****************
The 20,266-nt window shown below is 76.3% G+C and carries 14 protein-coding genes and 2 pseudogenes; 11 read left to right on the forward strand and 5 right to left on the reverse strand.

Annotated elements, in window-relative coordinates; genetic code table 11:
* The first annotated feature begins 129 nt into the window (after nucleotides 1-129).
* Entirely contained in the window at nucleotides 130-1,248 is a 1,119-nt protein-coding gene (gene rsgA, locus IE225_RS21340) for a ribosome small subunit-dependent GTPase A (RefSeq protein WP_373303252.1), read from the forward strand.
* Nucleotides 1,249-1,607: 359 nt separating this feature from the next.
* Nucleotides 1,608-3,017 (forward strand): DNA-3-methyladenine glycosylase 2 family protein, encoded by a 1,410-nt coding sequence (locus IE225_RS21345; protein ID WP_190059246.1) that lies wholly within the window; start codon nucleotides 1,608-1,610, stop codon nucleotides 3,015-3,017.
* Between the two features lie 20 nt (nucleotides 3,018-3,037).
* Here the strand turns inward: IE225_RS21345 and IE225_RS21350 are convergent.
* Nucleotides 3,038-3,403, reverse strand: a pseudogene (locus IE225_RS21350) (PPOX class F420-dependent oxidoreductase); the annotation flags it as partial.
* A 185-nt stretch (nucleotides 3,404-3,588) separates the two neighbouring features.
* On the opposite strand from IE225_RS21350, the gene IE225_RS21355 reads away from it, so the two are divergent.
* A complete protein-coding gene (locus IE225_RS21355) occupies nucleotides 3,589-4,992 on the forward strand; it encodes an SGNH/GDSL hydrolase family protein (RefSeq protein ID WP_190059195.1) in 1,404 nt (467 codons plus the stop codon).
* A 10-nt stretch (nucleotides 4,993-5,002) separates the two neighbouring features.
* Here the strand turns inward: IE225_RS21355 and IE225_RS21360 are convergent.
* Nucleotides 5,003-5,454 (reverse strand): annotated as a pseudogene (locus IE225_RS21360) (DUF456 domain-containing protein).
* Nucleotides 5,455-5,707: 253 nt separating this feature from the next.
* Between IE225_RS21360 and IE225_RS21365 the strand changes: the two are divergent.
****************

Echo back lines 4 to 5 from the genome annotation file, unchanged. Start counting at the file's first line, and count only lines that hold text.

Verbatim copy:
* Entirely contained in the window at nucleotides 130-1,248 is a 1,119-nt protein-coding gene (gene rsgA, locus IE225_RS21340) for a ribosome small subunit-dependent GTPase A (RefSeq protein WP_373303252.1), read from the forward strand.
* Nucleotides 1,249-1,607: 359 nt separating this feature from the next.